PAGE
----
the architect of the memo

the architect of a growing program

the architect of the Saints roster that earned home-field advantage

the architect of their stylish attack

the architect of the Moody Blues sound

the architect of Australia's downfall as he ended the innings with figures of 6/41

the architect of the most successful run in the last century of Cubs baseball

the architect of both goals in his side's hard-earned 2-1 win at ANZ Stadium

the architect of India's bright start

the architect of the bombing attack against the U.S. Navy destroyer USS Cole

the architect of ESSA, which passed in 2015

the architect of an FA Cup giant-killing four years later

the architect of the German unification

the architect of neoconservatism

the architect of what types of customized spaces and components should be introduced

the architect of one of the top companies in the space

the architect of Finland’s golden generation

the architect of the world’s largest biometric project

the architect of undying memories

the architect of two Ravens Super Bowl squads

the architect of the NFL's 27th-ranked offense

the architect of the Sept. 11 attacks

the architect of the Renault-Nissan alliance

the architect of the Boston Red Sox team that steamrolled the opposition in 2018

the architect of the network's burgeoning Star Trek universe

the architect of the scheme used to survey about a thousand nearby star systems

the architect of Bearcat football

the architect of the Constitution

the architect of Trump's Tuesday night speech

the architect of No. 2 Michigan's lockdown defense

the architect of the law that created Medicare Part D in 2003

the architect of two Super Bowl-winning teams

the architect of Wakanda

the architect of the financial system in the fledgling United States

the architect of the best defense of all time

the architect of mega-bank mergers

the architect of Bahrain's growth

the architect of the broad strokes of the Marvel Cinematic Universe

the architect of the 1985 Bears defense

the architect of building Furniture Row Racing to a championship level

the architect of the rise to power of President Donald Trump

the architect of product innovation for the California-based Deutsche Telekom

the architect of the Renault-Nissan alliance

the architect of the disengagement

the architect of a legal theory of obstruction that was unanimously rejected by the Supreme Court

the architect of the 1963 March on Washington

the architect of an unprovoked nuclear attack carried out by the United States

the architect of the Environmental Protection Agency

the architect of choice for developers and luxury brands

the architect of the country's economic reforms

the architect of the Cowboys early 1990s renaissance

the architect of L.O.L. Surprise!

the architect of much of Mr. Trump's immigration agenda

the architect of the Hotshots' title triumph in the season-ending Governors Cup

the architect of unified modern India

the architect of some of the White House stiffest immigration measures

the architect of Acts of Random Kindness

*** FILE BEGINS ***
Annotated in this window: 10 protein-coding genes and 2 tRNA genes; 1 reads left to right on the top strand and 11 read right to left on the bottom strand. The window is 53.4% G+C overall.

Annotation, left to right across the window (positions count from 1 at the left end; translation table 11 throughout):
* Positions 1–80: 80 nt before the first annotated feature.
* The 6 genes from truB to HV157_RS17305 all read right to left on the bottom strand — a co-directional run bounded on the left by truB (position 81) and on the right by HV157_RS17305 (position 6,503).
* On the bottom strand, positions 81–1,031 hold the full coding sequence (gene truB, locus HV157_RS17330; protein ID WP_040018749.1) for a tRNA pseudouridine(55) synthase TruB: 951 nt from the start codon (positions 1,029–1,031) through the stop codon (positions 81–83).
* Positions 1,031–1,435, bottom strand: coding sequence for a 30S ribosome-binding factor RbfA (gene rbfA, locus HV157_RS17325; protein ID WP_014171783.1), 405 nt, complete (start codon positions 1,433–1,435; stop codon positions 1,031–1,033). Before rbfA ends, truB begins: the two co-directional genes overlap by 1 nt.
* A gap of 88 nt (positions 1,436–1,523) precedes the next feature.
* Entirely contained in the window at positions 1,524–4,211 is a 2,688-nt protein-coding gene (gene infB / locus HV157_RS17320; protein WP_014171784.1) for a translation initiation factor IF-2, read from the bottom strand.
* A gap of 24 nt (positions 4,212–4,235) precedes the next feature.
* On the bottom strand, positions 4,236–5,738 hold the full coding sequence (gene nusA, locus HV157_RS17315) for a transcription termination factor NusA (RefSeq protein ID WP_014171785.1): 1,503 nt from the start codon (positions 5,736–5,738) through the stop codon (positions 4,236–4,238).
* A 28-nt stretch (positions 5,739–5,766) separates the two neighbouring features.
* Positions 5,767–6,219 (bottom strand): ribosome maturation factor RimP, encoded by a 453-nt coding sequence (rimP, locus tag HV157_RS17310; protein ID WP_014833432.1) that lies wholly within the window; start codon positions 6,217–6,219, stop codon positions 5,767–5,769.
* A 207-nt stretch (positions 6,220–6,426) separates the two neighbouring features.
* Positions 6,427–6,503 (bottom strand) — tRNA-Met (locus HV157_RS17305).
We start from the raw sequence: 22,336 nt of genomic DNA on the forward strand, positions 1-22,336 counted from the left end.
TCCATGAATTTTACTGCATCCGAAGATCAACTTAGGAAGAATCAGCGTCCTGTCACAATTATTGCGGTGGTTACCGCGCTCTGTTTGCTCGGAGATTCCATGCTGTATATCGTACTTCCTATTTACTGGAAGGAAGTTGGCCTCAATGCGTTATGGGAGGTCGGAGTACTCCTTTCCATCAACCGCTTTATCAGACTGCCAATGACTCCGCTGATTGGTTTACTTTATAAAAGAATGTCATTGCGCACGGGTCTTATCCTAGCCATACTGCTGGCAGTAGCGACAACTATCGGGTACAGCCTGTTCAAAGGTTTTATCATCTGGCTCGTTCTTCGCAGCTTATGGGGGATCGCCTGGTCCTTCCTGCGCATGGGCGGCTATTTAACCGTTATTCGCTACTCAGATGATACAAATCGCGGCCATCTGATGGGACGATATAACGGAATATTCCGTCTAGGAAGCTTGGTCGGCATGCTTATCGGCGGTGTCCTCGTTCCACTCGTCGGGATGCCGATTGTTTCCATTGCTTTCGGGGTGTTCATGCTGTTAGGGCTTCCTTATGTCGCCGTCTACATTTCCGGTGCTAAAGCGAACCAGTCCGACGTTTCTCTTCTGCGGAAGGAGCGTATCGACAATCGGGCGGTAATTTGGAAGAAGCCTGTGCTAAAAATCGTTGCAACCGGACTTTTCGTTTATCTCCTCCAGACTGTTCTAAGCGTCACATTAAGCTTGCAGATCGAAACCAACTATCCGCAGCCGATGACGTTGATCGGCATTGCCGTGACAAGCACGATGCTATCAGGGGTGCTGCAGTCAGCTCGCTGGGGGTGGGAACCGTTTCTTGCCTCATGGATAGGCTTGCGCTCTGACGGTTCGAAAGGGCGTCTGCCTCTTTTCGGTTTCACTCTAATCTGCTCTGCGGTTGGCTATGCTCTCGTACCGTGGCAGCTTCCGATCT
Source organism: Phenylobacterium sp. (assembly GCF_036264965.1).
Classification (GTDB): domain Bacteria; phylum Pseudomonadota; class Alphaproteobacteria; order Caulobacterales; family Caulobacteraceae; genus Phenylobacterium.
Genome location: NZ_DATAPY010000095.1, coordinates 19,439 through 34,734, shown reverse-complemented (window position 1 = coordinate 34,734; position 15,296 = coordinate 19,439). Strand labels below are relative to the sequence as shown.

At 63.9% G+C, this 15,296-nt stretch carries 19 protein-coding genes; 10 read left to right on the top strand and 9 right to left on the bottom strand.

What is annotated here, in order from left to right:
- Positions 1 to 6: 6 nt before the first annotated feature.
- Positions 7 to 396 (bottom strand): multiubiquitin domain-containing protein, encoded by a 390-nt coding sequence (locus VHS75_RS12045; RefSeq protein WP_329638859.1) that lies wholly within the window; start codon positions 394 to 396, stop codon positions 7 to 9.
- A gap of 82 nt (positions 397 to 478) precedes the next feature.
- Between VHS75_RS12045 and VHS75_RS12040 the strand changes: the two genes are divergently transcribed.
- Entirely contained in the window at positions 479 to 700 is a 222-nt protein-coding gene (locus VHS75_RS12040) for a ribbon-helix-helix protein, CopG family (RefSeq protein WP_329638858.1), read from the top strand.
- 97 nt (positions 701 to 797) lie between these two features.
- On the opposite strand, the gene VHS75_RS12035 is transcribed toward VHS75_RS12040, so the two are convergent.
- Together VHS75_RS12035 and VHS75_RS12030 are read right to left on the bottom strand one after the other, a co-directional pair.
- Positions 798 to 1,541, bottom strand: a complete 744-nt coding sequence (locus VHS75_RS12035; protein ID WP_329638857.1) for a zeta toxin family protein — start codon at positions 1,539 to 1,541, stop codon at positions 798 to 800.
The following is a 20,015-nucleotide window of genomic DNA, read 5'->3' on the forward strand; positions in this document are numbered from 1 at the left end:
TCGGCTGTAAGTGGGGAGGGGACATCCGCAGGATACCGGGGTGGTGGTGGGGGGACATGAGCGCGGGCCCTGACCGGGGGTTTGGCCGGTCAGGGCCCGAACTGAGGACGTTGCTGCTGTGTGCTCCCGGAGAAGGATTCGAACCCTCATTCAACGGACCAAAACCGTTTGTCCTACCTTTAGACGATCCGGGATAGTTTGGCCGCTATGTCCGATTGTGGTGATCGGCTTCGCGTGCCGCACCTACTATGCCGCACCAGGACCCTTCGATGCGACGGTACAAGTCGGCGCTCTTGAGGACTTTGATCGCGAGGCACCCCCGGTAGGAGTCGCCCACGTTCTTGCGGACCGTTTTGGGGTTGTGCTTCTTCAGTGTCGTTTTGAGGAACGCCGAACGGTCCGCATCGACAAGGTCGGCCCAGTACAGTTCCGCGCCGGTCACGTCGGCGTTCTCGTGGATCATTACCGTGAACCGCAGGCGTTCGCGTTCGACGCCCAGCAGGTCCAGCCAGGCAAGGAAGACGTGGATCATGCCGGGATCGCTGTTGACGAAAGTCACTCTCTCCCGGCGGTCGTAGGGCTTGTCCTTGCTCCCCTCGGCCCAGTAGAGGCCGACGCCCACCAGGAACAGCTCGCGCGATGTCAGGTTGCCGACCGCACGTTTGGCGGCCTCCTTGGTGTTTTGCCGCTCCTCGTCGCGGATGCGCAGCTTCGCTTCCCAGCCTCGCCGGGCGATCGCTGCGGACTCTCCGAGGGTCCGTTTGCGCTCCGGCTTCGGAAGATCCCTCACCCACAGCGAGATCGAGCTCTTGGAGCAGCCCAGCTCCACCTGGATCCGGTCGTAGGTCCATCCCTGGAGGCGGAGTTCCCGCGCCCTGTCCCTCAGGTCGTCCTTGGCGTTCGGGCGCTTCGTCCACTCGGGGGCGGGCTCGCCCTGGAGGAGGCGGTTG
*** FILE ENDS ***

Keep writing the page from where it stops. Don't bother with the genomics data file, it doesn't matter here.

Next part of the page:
the architect of U.S. foreign policy to sustain their aura of power

the architect of the currency union

the architect of the King legacy

the architect of complicated legislative maneuvers

the architect of programmatic passivity

the architect of Thaksinomics

the architect of the TPP

the architect of Robb’s brief, turbulent tenure

the architect of the cross-party move

the architect of the SNP's rise to power

the architect of their defense

the architect of the Paris Agreement on climate change

the architect of Renault's increased Formula 1 commitment

the architect of the 2019 revision of the Book of Common Prayer

the architect of a U.S. military strike in Syria

the architect of your police leadership career

the architect of the Giants' success

the architect of disinformation

the architect of his misfortune

the architect of bad governance in Kenya

the architect of a nearly $2 million real estate investment scam

the architect of Warner Bros.' stable of DC Comics films

the architect of the New England Patriots' reign

the architect of the 1985 Chicago Bears' defense

the architect of the president’s campaign platforms in its early days

the architect of the Specials and the 2-Tone movement

the architect of the Blüthner piano

the architect of an eye-popping $50 billion acquisition spree

the Architect of the Slam Poetry Scene

IKEA in SA

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I had the opportunity to tour the new IKEA furnishings store that’s going to be opening in San Antonio next month. As with all other IKEA locations I’ve been to (7 so far) this one was big, blue, and a little overwhelming. I was able to see some of the massive preparation that goes into the opening of a 289,000-square-foot retail store. I was also fascinated to learn how the design of IKEA stores have evolved.

Each IKEA location is a little different. For one they purposefully tweak the design (as well as their product offerings) to make each store a better fit for where they happen to be located. They also modify things to try and sell more stuff.